Sand in the Pump


2016-03-03 – We recently bought a washing machine.

Before I tell you about the new machine, I want to tell you why we bought it. Before the purchase we had a different washing machine. In the last few months of its tenure, the old machine was doing a poor job of getting the water out of the clothes it washed. The clothes were clean but sopping wet. The dryer didn’t like the sopping wet cloth, so it took two or three cycles to get the clothes dry. If we forgot the routine, the dryer would stop and the clothes would begin to ferment. Then we would have to rewash the clothes, starting the process all over again.

Our objective in buying the new washer was to get a machine that would deliver clean, dryable clothes.

The (first) new machine was digital. By that, I mean that the controls of the machine were digital. The rest of the machine seemed entirely conventional: a wash tub with an agitator. But it was far from conventional. You see, the new machine did not tolerate fabrics of different weights.

Orthodox Judaism has a peculiar concept called shatnez (שַׁעַטְנֵז). This is the biblical prohibition against wearing two types of fiber in one garment (specifically wool and linen, Lev. 19:19). I never really understood the reasoning behind this prohibition, but our digital washer seemed to get it entirely.

If we put different-weight fabrics together in one load, the wash tub would become wildly unbalanced on the spin cycle and the entire machine would make an industrial racket and start walking across the floor. It took the manufacturer two-service calls before it decided to replace the digital washer with a different one.

The (second) new machine had analog controls. That is, the particular wash-plan (yes, washers now have wash plans) is determined by how you set five dials and a couple of buttons. I did the math and found that the controls on this machine can program a minimum of 7,020 wash plans. I say “minimum” because I’m not sure about whether the toggle of one of the buttons is additive or multiplicative. Depending on how that “issue” is resolved, our (second) new machine can either do 7,021 or 14,040 wash plans.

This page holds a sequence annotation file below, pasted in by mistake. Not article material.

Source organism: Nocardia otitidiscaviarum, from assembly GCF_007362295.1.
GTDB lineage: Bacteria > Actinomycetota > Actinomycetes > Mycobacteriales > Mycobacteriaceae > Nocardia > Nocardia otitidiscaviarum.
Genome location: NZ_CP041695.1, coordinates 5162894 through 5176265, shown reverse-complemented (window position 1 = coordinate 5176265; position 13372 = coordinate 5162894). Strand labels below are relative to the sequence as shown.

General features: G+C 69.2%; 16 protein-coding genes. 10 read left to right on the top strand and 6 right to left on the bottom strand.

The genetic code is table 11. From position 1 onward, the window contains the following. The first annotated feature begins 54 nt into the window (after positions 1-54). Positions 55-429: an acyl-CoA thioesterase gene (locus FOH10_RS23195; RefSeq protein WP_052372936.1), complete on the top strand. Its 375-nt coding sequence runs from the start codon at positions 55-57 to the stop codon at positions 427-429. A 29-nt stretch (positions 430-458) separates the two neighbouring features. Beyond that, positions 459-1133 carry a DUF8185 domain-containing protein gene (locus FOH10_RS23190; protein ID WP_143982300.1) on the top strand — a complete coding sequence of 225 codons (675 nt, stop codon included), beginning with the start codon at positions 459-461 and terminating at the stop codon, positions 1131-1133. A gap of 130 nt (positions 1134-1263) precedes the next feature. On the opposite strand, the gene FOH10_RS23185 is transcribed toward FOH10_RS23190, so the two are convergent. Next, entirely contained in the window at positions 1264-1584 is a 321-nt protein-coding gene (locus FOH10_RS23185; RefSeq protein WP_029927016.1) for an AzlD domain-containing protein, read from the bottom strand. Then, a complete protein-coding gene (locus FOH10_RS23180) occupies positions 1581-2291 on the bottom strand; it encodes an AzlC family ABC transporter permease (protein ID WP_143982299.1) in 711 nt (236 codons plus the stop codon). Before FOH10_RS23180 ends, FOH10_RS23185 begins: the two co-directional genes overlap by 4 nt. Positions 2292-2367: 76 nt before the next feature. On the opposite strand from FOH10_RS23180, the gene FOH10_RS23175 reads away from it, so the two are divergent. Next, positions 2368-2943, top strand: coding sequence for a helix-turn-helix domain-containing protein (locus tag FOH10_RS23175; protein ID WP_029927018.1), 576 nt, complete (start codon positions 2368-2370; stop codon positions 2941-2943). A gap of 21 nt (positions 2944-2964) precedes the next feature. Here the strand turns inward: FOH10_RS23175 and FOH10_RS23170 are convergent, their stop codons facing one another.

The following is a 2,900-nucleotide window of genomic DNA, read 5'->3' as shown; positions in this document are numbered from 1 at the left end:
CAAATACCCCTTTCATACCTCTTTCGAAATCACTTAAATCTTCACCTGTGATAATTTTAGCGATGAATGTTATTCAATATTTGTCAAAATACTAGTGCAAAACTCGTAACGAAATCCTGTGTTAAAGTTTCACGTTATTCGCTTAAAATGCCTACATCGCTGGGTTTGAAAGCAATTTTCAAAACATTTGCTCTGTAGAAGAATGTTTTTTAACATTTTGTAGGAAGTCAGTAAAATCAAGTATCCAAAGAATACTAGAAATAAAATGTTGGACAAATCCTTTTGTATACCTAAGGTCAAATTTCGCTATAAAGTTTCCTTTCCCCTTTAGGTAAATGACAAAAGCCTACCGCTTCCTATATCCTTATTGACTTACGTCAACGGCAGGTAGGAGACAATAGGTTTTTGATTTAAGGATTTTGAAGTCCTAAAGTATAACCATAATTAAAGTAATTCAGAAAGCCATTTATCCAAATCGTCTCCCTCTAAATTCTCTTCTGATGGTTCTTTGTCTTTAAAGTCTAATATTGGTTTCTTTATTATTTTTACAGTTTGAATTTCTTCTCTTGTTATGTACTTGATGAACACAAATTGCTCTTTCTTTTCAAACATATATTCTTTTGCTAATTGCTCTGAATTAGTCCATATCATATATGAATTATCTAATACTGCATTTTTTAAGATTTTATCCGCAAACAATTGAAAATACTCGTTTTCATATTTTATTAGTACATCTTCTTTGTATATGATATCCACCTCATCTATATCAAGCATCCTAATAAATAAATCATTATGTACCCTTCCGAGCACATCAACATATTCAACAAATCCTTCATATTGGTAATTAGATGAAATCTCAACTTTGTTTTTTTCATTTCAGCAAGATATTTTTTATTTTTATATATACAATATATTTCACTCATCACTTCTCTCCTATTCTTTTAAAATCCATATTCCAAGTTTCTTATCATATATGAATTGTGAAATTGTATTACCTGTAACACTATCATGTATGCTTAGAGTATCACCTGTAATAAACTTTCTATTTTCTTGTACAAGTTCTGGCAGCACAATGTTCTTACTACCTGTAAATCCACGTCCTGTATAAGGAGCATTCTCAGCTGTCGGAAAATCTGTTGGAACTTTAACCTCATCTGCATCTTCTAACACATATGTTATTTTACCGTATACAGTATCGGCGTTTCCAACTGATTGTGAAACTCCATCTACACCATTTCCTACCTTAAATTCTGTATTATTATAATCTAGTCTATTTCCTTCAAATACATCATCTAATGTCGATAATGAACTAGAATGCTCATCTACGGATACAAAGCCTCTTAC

The (second) new machine worked fairly well until last Friday when I went to move the completed wash load to the dryer and found it sopping wet. It took two dryer cycles to get the clothes dry.

At first I was in a state of denial. So I did another load. This time, the wash plan ended with the clothes submerged under about a foot of water. In short, the (second) new machine wasn’t draining at all.

Another service call.

It seems that the pump was stopped up with sand. In other words: “dirt.”

Apparently, this (second) new washer was designed only to wash clean clothes—14,040 different ways.

* * *

One more thing: before the service guy left the house, he used the opportunity to download to our new washer an update to the operating system.

We asked him if we could just get a simple machine that had maybe two settings. He told us that they don’t make them anymore.

Leave a Reply

Fill in your details below or click an icon to log in: Logo

You are commenting using your account. Log Out /  Change )

Facebook photo

You are commenting using your Facebook account. Log Out /  Change )

Connecting to %s